First, there's a huge difference between having the freedom to quit at any point in time (even with giving a notice) and an employer not being able to terminate an employee unless they have a reason the employee or others understands or feel is legitimate. This puts an undue restraint on the employer and their company when it comes to making choices that they feel is in the best interest of their company.
Second, if an employee is terminated, there was a reason or the employee wouldn't have been terminated. The employee may not agree with that reason. And, the reason may be totally ridiculous, as in your excellent example in an earlier post of the pit boss cleaning house to hire his buddies (this should be addressed by company practices and procedures). But, the employee can still leave at any time they want to for whatever reason they want, even if the employer feels it was a ridiculous reason, so the employer and employee have the same level of power over their own future.
Third, as to a notice given by either the employee or employer... An employer cannot give notice of a termination with a delay in departure in most instances since the employer would be opening themselves to sabotage or worse by a potentially disgruntled soon to be ex-employee. In the case of a mass layoff, notice is historically given to the entirety of the workforce that it's coming, but the individuals that will be furloughed are usually not informed until the day it actually occurs. As to the employee giving notice to the employer of their quitting, this has historically been done as a professional courtesy to ensure a good reference be given by their soon to be previous employer to potential new employers. If the employee gets p'ed off at the employer and leaves on bad terms, they probably wont give notice, walk out that minute, and not care about the reference from that job.
OK, I made some calls to people I know that work for the Casinos. Here is my anecdotal information.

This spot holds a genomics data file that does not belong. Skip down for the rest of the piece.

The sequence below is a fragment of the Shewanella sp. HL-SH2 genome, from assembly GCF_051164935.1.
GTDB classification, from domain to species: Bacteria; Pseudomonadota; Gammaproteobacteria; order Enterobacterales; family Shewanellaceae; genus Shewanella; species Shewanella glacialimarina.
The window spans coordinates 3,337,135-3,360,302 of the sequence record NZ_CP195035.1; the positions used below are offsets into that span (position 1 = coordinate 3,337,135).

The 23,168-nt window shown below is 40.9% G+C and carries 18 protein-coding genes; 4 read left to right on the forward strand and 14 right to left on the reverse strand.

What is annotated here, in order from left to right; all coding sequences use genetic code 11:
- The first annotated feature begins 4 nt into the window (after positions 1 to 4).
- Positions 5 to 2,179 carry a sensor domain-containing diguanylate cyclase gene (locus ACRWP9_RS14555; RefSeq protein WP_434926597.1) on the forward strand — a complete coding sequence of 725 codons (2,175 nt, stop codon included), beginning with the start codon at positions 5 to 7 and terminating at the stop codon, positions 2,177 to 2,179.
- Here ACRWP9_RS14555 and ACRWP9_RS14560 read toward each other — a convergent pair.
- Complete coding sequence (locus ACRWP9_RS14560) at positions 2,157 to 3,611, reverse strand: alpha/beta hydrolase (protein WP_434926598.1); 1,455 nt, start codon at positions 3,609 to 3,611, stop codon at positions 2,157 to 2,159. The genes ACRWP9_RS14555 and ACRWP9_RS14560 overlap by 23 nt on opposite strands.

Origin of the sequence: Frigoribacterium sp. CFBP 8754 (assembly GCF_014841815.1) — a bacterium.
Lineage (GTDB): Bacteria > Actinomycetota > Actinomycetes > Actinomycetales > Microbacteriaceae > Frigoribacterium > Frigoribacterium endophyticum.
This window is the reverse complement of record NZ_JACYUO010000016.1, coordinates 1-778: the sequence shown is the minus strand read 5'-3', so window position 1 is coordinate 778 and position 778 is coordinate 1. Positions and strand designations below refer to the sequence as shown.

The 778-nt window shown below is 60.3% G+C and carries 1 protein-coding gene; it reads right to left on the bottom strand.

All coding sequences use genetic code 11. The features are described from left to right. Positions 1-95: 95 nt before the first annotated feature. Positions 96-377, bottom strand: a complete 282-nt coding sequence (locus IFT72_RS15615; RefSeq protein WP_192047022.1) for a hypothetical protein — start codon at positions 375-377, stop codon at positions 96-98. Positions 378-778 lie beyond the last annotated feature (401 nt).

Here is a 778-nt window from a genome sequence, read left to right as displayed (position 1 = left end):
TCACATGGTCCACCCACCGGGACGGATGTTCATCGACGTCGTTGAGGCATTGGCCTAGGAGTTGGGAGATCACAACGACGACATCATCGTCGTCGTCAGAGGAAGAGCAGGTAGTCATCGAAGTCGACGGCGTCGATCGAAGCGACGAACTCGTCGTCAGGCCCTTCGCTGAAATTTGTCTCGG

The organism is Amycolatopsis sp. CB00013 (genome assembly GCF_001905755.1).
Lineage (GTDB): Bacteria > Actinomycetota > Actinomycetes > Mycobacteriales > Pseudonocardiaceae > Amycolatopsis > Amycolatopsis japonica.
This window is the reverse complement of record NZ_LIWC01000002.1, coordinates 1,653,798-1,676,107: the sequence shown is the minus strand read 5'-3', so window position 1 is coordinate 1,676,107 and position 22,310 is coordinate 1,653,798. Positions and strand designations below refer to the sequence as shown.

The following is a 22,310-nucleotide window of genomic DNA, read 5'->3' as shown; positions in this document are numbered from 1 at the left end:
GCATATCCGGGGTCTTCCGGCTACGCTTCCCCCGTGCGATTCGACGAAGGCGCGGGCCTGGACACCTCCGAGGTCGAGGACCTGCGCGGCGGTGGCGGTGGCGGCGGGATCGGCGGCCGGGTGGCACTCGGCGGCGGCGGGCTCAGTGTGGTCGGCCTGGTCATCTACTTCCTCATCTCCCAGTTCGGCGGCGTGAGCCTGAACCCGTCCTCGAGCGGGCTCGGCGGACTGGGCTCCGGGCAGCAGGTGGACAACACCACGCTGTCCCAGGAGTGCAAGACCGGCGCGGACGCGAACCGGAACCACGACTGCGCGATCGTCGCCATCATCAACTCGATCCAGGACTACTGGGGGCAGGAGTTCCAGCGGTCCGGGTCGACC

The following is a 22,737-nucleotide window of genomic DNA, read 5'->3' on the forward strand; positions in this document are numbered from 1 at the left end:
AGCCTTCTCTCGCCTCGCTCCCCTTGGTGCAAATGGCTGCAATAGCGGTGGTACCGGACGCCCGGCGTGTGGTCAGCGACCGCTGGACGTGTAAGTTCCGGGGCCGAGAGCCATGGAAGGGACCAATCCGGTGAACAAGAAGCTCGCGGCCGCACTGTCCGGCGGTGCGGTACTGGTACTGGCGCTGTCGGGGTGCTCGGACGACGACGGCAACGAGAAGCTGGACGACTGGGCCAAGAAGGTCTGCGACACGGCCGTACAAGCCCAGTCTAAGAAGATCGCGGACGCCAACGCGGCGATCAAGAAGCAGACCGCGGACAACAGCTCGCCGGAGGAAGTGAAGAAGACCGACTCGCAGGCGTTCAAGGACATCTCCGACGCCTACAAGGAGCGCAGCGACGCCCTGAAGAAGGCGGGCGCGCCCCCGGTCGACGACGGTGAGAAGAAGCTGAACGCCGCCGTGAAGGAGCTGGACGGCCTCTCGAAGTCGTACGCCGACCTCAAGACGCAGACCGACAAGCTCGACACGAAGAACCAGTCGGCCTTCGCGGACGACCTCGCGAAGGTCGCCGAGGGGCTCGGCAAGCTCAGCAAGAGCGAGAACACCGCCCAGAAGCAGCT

Almost all "hourly workers" are in a Union. They do NOT have to join the Union or pay dues to receive the exact same benefits but the Union will not defend them if they get in trouble whereas paid Union members will have better representation.
98% of all these workers are indeed Union members. Why asked Specklebang? Why would you pay for something that is potentially free?
The answer (educated guess) is that it is out of loyalty, intimidation and stupidity (a snarky comment - not a fact) has caused virtually everyone to sign up.
So, it seems not to matter too much and people like the perceived safety of Union membership.
I have issues with fairness. I believe you should "pay your way". I think if I worked in a Union job, I would be comfortable paying the dues, just about as comfortable as I feel about paying taxes. I don't WANT to pay taxes or dues or anything, but I'm philosophical about it. (That's why I'm a DISCOUNT Philosopher, not a particularly good one).
Apparently, 98% of the people feel the way I do and this comfort or confidence is worth the price of the ticket, they join so it would seem that "right to work" is not harmful and gives us a rarely seen glimpse of personal choice in an increasingly micromanaged society.
I'm in favor of right to work laws IF they come with a corresponding laws that doesn't require unions to represent people who don't pay dues. I don't like the current situation where people can refuse to pay union dues but the union is still required by law to represent them.
If you build a man a fire, he'll be warm for a day.
If you set a man on fire, he'll be warm for the rest of his life.
Unions are protected under the 1st amendment but no one should be compelled to join one.
Unions can be a really great thing that can even out the playing field, but no one should be coerced into joining one. Forced association is not free association.
"If I take death into my life, acknowledge it, and face it squarely, I will free myself from the anxiety of death and the pettiness of life - and only then will I be free to become myself." ~ Martin Heidegger
I do not support any person or business having to keep an employee that they no longer wish to employ.
“Most people do not listen with the intent to understand; they listen with the intent to reply.”
― Stephen R. Covey
I'm against adding extra letters to words.
I am neither for nor against.
If I am against anything, it would have to do with carefully crafted framing techniques, the origins of which being in various think tanks created by those with a vested interest in shaping public opinion.
"you're better off on Stormfront discussing how evil brown men are taking innocent white flowers." Infinite Chaos